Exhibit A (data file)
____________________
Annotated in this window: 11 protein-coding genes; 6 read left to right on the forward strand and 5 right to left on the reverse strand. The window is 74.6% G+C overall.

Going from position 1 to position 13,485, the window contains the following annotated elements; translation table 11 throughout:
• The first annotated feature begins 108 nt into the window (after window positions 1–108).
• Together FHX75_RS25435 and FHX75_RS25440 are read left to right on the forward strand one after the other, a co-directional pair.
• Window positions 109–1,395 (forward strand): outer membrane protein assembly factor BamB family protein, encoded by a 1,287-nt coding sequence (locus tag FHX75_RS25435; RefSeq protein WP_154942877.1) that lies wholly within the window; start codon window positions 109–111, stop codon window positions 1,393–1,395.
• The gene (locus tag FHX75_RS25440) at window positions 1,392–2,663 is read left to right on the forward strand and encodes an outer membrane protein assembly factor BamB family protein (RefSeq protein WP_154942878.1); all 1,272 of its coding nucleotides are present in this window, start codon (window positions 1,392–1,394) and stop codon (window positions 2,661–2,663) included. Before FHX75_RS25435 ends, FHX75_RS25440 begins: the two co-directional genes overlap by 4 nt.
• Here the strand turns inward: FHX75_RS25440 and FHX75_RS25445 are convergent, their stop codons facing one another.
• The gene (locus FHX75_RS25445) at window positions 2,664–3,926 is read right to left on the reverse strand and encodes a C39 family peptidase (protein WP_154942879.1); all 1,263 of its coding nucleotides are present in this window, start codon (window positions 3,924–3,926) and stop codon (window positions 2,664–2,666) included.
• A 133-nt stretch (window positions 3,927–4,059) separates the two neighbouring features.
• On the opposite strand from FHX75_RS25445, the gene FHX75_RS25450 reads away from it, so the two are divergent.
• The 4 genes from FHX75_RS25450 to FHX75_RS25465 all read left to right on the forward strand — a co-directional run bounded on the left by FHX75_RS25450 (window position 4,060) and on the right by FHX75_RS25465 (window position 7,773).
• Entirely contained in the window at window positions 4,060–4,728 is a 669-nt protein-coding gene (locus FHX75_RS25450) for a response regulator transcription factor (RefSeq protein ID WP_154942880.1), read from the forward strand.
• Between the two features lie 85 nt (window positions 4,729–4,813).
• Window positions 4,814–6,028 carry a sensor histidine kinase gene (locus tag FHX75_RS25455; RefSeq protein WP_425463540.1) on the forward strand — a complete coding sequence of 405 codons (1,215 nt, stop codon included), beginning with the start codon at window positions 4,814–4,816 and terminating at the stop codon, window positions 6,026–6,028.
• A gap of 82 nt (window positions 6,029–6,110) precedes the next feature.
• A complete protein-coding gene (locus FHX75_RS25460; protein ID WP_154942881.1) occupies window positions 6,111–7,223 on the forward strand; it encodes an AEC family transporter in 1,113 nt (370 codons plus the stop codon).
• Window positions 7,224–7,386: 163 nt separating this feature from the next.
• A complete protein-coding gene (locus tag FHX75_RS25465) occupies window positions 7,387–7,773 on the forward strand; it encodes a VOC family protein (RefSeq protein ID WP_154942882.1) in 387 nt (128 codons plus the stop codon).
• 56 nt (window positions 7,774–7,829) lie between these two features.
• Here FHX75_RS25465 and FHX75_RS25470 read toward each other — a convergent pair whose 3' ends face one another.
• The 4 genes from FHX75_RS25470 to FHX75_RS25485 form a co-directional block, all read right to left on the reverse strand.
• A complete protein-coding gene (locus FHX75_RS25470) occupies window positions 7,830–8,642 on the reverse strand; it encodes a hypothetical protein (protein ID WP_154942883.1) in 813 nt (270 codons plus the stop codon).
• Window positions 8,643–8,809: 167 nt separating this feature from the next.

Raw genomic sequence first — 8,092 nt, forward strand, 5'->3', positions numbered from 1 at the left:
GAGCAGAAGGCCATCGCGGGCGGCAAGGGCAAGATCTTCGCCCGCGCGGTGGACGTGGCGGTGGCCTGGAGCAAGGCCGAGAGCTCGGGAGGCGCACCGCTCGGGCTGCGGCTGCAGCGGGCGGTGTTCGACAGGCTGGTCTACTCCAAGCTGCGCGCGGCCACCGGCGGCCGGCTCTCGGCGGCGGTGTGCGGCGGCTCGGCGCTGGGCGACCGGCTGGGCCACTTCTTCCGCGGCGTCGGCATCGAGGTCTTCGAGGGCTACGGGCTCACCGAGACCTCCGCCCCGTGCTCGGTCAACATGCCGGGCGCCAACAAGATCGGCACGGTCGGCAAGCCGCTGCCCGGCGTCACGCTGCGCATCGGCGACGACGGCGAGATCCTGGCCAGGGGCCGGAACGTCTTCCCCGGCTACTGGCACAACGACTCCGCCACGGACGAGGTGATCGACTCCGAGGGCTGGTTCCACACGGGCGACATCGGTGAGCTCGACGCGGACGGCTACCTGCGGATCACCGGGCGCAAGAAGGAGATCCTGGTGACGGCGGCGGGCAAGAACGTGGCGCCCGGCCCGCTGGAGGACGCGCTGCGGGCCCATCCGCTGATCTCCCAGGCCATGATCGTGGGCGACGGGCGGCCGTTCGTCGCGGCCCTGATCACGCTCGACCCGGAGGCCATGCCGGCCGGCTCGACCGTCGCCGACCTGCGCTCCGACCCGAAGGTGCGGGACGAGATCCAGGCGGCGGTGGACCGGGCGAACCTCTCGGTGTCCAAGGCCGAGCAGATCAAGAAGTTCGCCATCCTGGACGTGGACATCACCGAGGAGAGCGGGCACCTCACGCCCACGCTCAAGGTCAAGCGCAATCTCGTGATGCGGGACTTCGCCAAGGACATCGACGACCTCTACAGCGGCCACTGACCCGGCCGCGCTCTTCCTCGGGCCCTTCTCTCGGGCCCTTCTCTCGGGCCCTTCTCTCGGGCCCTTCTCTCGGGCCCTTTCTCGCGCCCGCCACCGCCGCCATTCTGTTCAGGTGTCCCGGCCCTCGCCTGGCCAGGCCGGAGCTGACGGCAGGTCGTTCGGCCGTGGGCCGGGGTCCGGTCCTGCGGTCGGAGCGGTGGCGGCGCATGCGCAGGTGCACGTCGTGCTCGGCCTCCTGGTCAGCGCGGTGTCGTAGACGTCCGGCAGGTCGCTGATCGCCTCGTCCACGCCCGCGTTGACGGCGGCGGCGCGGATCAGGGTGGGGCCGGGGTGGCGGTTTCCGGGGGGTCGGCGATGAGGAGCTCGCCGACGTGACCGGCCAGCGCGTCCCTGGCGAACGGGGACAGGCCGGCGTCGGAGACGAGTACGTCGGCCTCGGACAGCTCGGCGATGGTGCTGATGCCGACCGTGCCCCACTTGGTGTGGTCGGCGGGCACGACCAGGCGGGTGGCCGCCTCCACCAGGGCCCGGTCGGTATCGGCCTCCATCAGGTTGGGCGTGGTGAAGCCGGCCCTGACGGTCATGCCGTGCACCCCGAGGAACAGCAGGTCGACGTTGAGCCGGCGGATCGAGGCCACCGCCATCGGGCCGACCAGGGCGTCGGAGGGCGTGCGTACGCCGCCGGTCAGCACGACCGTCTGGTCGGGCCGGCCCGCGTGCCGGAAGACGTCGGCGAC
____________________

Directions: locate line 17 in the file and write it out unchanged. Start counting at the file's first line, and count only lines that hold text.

• Window positions 7,224–7,386: 163 nt separating this feature from the next.